Welcome to today's Defense Business Briefing, your weekly roundup of the latest defense industry news.
The Pentagon is seeking to bolster its DIBNow system, a business intelligence and analytics capability focused on the industrial base, according to the head of the Defense Department's manufacturing and industrial base policy shop.
IT services contractor NCI is launching an artificial intelligence technology meant to help the government address mundane and repetitive tasks, from data entry to service desk support.
The Missile Defense Agency's reliance on undefinitized contracts -- which the military uses to authorize companies to begin work on weapons projects before agreeing to final terms -- has increased dramatically over the last five years, according to a congressional audit.
The Pentagon has an ongoing damage assessment into the hack of a Navy contractor's networks that reportedly saw China steal troves of data on a sensitive program to outfit submarines with a supersonic, anti-ship missile.
The Pentagon, on the heels of completing a review of its manufacturing industrial base, will soon begin studying whether U.S. industry is prepared to deliver the game-changing technologies the Defense Department seeks to field in the future.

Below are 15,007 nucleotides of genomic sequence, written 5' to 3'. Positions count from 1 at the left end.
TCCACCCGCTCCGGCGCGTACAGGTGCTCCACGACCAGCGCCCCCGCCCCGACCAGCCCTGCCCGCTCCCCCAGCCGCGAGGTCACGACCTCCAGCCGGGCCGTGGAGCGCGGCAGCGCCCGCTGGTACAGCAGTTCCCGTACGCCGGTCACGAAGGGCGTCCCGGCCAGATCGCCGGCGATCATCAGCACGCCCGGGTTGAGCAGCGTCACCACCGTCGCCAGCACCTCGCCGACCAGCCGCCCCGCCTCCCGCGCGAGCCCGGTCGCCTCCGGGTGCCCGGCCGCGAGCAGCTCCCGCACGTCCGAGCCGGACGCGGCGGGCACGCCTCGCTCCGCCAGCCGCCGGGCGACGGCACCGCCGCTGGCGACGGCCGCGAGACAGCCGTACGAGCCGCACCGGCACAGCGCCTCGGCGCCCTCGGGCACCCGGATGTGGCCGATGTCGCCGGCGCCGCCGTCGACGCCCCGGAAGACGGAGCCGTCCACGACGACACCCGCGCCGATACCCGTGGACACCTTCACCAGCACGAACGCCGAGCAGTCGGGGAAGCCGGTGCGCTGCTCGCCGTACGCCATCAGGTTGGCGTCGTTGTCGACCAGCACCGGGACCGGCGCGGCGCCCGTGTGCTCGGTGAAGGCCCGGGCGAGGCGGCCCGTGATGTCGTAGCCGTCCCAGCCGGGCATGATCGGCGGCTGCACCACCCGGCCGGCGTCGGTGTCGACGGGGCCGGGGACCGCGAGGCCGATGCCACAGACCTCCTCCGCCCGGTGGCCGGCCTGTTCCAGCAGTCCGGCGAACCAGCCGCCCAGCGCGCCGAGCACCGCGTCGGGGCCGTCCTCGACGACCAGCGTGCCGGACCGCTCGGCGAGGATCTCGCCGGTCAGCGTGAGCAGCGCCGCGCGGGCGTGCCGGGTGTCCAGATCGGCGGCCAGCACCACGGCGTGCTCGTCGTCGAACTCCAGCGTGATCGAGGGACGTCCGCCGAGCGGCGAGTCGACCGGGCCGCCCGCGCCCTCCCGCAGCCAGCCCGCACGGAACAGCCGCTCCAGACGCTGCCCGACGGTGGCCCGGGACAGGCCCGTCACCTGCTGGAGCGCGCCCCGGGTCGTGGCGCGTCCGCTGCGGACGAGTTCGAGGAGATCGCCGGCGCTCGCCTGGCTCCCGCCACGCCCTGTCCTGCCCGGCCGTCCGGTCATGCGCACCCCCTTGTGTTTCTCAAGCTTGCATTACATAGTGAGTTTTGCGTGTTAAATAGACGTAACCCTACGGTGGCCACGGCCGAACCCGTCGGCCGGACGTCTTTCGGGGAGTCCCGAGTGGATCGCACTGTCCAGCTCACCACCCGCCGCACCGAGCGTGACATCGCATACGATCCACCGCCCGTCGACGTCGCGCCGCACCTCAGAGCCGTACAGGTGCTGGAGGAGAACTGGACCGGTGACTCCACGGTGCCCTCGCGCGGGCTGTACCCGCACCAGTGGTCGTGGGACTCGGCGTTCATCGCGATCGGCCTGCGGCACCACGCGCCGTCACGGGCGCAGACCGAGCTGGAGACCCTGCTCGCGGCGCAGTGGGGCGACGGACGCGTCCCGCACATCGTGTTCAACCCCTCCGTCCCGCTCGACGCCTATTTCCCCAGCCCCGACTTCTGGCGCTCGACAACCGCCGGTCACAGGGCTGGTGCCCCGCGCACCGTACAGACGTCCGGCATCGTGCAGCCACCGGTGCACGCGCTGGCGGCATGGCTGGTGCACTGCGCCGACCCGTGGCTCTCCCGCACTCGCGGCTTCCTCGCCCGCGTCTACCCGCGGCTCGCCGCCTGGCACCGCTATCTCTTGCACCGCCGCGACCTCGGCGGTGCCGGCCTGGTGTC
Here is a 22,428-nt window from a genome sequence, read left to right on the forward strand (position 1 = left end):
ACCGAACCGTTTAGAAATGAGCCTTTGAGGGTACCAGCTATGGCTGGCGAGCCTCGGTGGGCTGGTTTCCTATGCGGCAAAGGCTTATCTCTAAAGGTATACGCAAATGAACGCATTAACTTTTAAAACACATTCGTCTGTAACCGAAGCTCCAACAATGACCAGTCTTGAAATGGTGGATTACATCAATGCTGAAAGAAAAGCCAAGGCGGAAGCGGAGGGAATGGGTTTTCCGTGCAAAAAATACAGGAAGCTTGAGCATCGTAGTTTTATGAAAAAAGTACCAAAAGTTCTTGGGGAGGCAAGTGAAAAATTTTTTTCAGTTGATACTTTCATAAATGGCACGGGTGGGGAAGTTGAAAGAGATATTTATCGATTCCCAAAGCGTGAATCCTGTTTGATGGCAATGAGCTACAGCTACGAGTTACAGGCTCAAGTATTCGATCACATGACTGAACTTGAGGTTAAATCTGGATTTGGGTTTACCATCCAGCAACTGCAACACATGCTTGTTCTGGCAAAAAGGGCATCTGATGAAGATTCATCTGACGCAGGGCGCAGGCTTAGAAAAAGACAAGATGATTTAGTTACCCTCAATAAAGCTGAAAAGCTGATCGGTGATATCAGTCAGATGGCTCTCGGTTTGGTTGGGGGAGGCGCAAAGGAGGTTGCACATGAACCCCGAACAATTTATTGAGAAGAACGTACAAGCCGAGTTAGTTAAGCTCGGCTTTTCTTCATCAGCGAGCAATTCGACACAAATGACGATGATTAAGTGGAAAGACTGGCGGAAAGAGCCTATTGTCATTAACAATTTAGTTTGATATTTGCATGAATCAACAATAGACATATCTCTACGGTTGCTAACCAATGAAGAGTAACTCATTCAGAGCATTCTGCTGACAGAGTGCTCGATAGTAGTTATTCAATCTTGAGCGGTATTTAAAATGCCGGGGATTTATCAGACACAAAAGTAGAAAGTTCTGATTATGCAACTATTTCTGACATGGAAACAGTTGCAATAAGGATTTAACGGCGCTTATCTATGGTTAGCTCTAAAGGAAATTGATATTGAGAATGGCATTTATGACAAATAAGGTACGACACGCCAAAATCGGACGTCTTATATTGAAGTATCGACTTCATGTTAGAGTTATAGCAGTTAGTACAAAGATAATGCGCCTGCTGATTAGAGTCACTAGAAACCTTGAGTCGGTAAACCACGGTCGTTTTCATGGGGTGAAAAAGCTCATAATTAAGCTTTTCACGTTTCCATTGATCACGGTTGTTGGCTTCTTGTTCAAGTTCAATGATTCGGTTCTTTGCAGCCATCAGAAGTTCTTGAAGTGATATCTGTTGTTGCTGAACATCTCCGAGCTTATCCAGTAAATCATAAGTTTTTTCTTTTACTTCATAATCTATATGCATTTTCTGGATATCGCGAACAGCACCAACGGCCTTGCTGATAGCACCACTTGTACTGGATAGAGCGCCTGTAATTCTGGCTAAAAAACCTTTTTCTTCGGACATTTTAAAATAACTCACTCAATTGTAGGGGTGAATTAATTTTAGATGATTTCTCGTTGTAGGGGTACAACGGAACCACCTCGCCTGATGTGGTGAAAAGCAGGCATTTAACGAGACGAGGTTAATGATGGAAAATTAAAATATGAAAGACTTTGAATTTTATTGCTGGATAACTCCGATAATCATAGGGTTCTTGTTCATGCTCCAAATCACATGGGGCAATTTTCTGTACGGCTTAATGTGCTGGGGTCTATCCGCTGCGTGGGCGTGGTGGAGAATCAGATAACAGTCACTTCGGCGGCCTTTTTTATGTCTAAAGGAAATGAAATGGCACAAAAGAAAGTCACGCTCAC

Aerospace and defense systems company VStar Systems has opened a corporate office in San Diego.
Science Applications International Corp. said sales in its most recent quarter reached nearly $1.2 billion, up 7 percent from the same three-month period a year earlier.
Senior Pentagon officials are scheduled to appear at a variety of events around the Washington area this week.
The head of the Air Force Sustainment Center told lawmakers Thursday the intellectual property that supports weapon system development has become more valuable than the actual hardware -- a shift that has sparked some concern among lawmakers and the Defense Department as they struggle to negotiate with industry for access to those data rights.
House lawmakers are moving to restrict how quickly the Defense Department can shift other transaction agreements from prototype work to production after government auditors ruled DOD improperly awarded a nearly $1 billion follow-on production agreement earlier this spring.